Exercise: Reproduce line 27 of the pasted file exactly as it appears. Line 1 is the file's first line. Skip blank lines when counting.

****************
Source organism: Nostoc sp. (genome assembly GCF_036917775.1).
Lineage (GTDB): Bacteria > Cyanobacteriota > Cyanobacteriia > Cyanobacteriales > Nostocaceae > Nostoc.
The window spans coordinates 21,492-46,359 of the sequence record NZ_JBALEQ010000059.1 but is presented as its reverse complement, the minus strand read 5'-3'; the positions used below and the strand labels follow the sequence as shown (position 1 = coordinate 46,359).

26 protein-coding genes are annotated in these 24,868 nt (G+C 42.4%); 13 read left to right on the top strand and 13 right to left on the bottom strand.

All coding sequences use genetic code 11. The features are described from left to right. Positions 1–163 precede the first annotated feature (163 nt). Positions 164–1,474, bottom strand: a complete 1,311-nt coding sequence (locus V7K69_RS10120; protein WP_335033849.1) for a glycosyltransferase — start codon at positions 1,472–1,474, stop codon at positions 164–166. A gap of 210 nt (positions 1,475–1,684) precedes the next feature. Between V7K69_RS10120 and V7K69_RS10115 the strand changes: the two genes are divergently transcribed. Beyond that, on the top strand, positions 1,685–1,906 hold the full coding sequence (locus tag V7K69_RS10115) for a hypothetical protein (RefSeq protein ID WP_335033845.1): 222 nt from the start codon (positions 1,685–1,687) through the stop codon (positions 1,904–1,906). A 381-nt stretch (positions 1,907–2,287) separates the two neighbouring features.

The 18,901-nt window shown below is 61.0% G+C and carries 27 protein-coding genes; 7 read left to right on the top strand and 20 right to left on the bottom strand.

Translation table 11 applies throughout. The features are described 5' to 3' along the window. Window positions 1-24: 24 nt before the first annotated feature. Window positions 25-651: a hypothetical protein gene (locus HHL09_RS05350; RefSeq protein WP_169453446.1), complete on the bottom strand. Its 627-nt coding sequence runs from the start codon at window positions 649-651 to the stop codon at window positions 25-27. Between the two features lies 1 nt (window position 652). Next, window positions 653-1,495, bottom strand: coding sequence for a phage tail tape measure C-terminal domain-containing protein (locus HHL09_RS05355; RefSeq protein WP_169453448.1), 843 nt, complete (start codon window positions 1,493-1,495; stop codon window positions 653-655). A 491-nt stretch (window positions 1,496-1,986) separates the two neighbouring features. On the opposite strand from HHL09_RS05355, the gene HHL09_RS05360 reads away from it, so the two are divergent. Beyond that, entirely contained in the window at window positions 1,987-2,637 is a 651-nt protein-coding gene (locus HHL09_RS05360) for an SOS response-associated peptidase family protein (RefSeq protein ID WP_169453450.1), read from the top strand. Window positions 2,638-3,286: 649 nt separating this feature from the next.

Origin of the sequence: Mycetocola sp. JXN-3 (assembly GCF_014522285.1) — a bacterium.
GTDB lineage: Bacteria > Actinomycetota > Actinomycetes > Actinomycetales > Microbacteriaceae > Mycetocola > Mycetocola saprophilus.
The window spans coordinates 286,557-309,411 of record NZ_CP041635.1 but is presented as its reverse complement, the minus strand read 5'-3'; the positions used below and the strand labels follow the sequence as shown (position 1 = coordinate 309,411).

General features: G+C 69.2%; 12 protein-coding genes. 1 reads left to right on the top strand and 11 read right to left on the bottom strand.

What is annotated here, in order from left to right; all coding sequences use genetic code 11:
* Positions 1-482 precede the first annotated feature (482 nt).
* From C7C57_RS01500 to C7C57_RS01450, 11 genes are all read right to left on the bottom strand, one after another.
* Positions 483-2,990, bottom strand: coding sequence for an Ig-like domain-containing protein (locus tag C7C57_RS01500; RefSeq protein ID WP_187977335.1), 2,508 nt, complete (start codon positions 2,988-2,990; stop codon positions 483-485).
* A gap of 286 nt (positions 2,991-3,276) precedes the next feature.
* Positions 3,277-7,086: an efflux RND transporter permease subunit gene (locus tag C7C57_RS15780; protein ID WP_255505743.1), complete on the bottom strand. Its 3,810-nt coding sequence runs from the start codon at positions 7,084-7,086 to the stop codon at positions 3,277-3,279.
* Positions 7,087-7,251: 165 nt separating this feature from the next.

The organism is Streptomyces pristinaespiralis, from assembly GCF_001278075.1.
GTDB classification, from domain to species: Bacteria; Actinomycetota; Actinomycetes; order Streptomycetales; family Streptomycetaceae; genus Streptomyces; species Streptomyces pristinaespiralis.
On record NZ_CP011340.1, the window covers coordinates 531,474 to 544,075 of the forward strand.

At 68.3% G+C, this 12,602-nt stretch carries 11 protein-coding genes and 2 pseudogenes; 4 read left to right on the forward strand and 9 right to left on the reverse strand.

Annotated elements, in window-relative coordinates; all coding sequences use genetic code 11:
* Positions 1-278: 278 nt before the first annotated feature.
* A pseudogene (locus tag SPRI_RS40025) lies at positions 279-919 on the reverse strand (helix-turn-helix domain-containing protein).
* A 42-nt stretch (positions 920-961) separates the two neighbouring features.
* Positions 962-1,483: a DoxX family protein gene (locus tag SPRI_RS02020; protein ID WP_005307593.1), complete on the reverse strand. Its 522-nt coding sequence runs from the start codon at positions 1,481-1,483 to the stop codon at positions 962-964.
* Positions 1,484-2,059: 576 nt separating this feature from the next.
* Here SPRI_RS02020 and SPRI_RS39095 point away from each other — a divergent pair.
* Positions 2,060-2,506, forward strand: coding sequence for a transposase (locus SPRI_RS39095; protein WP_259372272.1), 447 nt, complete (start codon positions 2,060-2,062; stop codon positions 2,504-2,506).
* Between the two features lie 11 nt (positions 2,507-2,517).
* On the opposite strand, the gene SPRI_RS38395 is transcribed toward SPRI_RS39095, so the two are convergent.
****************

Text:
* Positions 962-1,483: a DoxX family protein gene (locus tag SPRI_RS02020; protein ID WP_005307593.1), complete on the reverse strand. Its 522-nt coding sequence runs from the start codon at positions 1,481-1,483 to the stop codon at positions 962-964.